Besides being a Sweet Adeline, a wife and a mother of four, Lisa is an attorney at the prestigious Esseks, Hefter and Angel Law Firmin Riverhead, NY. She had a passion for helping women who were victims of domestic violence and her work as a women’s advocate at The Retreat in East Hampton motivated her to go back to school to become an attorney at the age of 40. As a single mother raising four children she found herself desperately wanting to have the legal power to help women protect themselves and their children from abuse. Lisa believes that women in these situations need to be empowered, get out of isolation and regain perspective. Her message to women is you are valuable, there is help out there, and you are not alone.
Lisa is a hard working, compassionate and talented member of the Long Island Sound chorus. Like each member of our group, her voice is unique, appreciated and an important reason why we have such an amazing chorus. We love you, Lisa!
You know you are Irish if you greet the sunrise with a smile, tromp adversity with wit and whistle while you work and work and work. That is our chorus member Joan Ryan. A first generation Irish-American, she has the disposition of a green Spring, a Jack the Giant work ethic and a heart of pure gold.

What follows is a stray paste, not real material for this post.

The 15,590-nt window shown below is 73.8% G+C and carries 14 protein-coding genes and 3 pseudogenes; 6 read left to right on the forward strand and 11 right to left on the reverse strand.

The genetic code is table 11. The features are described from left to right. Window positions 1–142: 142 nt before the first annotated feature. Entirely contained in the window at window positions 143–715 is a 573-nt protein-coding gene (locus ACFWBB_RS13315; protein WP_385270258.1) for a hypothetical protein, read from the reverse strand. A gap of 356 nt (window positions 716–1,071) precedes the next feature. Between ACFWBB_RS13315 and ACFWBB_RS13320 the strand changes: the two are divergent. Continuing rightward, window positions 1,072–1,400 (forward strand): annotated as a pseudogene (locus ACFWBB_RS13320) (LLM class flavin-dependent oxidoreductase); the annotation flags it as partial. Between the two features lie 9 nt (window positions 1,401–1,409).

Joan’s father, Francis, left his native Ireland and emigrated to America to seek opportunity in the land of the brave and the free. It was there he met and married his wife ,Genevive. He was proud to be an American citizen and to provide a living for his wife and family of five, Joan, her brother and four sisters. Joan’s father worked as a steamfitter and helped build the tall skyscrapers that were rising up in Manhattan after the Great Depression. Francis never left the dinner table without thanking God for his many blessings.